Cat Receives Life-Saving Surgery Rarely Performed on Cats

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When Alan the cat’s windpipe collapsed, he was rushed to the vet’s in life-threatening condition. Alan was breathing poorly, and ultimately a surgery which is often performed on humans but rarely on cats saved his life.

The ten-year-old Burmese cat suffered from tracheal stenosis, a condition which is rare in cats but which causes the windpipe to narrow to the point where a cat can’t breathe in enough air. The solution to the issue is to put a stent into the cat’s windpipe. Stents are typically inserted in humans to open up blocked arterties, but in this case, performing that same surgery on a cat was necessary.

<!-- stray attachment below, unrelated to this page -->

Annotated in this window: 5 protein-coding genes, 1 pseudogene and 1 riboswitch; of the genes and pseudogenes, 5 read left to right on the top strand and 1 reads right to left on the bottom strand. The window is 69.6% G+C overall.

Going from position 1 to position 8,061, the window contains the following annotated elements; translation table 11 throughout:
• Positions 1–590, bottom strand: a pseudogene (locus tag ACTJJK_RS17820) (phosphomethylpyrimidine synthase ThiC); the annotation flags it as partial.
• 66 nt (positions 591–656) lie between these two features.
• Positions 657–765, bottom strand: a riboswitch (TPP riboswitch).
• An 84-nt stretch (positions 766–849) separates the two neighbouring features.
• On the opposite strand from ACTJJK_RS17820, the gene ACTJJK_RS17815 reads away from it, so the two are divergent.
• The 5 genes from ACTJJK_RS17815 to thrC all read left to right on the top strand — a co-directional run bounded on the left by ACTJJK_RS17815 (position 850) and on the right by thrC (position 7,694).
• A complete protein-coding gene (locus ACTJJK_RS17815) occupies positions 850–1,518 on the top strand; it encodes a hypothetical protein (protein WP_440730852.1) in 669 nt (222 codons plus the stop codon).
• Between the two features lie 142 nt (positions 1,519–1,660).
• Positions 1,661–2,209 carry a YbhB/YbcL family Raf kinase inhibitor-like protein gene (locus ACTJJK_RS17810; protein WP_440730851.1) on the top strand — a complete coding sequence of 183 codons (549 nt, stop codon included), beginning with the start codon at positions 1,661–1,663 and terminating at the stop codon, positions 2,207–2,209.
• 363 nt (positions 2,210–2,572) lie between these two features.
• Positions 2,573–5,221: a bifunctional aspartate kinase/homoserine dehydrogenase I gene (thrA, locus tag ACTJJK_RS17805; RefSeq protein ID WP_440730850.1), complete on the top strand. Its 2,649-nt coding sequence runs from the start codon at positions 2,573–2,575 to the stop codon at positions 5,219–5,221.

Alan’s owner, Ian Mills of Skipton, North Yorkshire, brought Alan to Dick White Referrals in Cambridge, Cambs. There, surgeons used interventional radiology to guide a stent into Alan’s windpipe. This was no easy feat, as Alan’s windpipe had narrowed to a space only 2mm wide in some areas. Luckily, the surgery went well, the stent was inserted, and Alan’s windpipe was opened up to improve his breathing.

Alan is now home resting, and is expected to be free of further issues caused by his condition.

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